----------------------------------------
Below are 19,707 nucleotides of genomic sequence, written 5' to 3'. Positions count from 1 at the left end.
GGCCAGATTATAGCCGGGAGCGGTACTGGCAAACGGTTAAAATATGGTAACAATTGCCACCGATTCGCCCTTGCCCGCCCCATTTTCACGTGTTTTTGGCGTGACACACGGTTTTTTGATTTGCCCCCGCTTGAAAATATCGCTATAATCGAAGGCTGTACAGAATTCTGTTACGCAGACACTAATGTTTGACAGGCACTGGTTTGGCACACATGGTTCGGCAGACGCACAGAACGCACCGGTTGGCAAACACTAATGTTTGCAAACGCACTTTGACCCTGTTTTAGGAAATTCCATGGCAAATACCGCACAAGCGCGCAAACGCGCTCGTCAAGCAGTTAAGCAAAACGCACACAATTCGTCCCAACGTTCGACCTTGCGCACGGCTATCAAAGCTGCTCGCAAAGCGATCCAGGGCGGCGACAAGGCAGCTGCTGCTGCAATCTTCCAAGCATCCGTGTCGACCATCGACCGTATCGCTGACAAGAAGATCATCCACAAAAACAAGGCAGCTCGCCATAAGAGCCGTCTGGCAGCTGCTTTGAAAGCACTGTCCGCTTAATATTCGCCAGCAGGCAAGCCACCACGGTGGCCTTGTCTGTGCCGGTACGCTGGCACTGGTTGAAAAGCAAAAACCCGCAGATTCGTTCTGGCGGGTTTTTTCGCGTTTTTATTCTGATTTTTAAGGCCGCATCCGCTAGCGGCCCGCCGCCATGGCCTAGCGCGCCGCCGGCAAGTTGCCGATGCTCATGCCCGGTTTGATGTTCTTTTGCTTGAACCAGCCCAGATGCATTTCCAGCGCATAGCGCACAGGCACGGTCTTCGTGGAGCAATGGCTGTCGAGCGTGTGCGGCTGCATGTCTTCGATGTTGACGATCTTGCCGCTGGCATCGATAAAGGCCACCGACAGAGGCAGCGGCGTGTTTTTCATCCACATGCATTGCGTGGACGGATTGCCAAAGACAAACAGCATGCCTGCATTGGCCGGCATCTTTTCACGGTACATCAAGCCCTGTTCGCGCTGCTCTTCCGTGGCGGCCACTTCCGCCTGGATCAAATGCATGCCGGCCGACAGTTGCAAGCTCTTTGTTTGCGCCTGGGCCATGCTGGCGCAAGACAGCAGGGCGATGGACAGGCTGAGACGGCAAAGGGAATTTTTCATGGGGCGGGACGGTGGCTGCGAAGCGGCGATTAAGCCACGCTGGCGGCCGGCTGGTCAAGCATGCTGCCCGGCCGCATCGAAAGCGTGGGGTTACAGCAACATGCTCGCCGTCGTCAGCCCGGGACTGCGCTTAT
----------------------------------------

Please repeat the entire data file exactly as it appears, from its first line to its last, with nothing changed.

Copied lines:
Below are 19,707 nucleotides of genomic sequence, written 5' to 3'. Positions count from 1 at the left end.
GGCCAGATTATAGCCGGGAGCGGTACTGGCAAACGGTTAAAATATGGTAACAATTGCCACCGATTCGCCCTTGCCCGCCCCATTTTCACGTGTTTTTGGCGTGACACACGGTTTTTTGATTTGCCCCCGCTTGAAAATATCGCTATAATCGAAGGCTGTACAGAATTCTGTTACGCAGACACTAATGTTTGACAGGCACTGGTTTGGCACACATGGTTCGGCAGACGCACAGAACGCACCGGTTGGCAAACACTAATGTTTGCAAACGCACTTTGACCCTGTTTTAGGAAATTCCATGGCAAATACCGCACAAGCGCGCAAACGCGCTCGTCAAGCAGTTAAGCAAAACGCACACAATTCGTCCCAACGTTCGACCTTGCGCACGGCTATCAAAGCTGCTCGCAAAGCGATCCAGGGCGGCGACAAGGCAGCTGCTGCTGCAATCTTCCAAGCATCCGTGTCGACCATCGACCGTATCGCTGACAAGAAGATCATCCACAAAAACAAGGCAGCTCGCCATAAGAGCCGTCTGGCAGCTGCTTTGAAAGCACTGTCCGCTTAATATTCGCCAGCAGGCAAGCCACCACGGTGGCCTTGTCTGTGCCGGTACGCTGGCACTGGTTGAAAAGCAAAAACCCGCAGATTCGTTCTGGCGGGTTTTTTCGCGTTTTTATTCTGATTTTTAAGGCCGCATCCGCTAGCGGCCCGCCGCCATGGCCTAGCGCGCCGCCGGCAAGTTGCCGATGCTCATGCCCGGTTTGATGTTCTTTTGCTTGAACCAGCCCAGATGCATTTCCAGCGCATAGCGCACAGGCACGGTCTTCGTGGAGCAATGGCTGTCGAGCGTGTGCGGCTGCATGTCTTCGATGTTGACGATCTTGCCGCTGGCATCGATAAAGGCCACCGACAGAGGCAGCGGCGTGTTTTTCATCCACATGCATTGCGTGGACGGATTGCCAAAGACAAACAGCATGCCTGCATTGGCCGGCATCTTTTCACGGTACATCAAGCCCTGTTCGCGCTGCTCTTCCGTGGCGGCCACTTCCGCCTGGATCAAATGCATGCCGGCCGACAGTTGCAAGCTCTTTGTTTGCGCCTGGGCCATGCTGGCGCAAGACAGCAGGGCGATGGACAGGCTGAGACGGCAAAGGGAATTTTTCATGGGGCGGGACGGTGGCTGCGAAGCGGCGATTAAGCCACGCTGGCGGCCGGCTGGTCAAGCATGCTGCCCGGCCGCATCGAAAGCGTGGGGTTACAGCAACATGCTCGCCGTCGTCAGCCCGGGACTGCGCTTAT